Oil Rig,Texas, ©David Carol

 

NM: No Plan B is your 7th book. You began with 40 Miles of Bad Road back in 2005. What’s something you’ve learned about book publishing along the way you’d like to share with photographers just beginning?

DC: Wow, so many things. But two things stand out above all others. The book is the thing. It is you. Make the best book you possibly can. The best design for you, the best pre-press you can get, the best printer you can find and put it on the paper you love the most. Put in every effort you can, because once its done its done and there it is forever! The book is you. The second thing is easy. Keep a lot of books for yourself. If you make 1000, keep as many as you can afford to keep. I’d say at least 250 copies. The book will be your calling card and in some ways your photographic identity. If you give away a book or two a month to clients, curators, reviewers, friends, family etc then 250 will be gone in less than ten years. Ten years goes by fast baby! I don’t know where my last 35 went. But, I know it was and is a helluva ride. I’m one lucky m*therf**ker!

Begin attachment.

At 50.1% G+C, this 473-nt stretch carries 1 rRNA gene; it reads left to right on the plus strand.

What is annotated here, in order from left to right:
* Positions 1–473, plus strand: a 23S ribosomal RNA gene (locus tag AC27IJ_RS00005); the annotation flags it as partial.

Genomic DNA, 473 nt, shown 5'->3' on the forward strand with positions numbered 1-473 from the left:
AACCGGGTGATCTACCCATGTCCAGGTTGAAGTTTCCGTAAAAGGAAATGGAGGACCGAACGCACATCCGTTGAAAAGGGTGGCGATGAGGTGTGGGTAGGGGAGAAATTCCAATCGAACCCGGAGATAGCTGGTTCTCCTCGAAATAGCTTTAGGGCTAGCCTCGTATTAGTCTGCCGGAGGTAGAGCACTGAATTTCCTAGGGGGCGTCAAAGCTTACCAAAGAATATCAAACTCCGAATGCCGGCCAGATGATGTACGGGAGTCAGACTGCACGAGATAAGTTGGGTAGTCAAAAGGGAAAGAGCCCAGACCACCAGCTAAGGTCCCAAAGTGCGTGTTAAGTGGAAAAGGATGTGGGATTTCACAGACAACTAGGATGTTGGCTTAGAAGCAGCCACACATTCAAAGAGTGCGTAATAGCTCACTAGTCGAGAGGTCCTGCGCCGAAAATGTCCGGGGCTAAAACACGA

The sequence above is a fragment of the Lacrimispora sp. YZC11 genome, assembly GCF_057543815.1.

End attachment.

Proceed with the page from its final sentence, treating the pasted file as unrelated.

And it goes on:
www.davidcarol.com

www.peanutpressbooks.com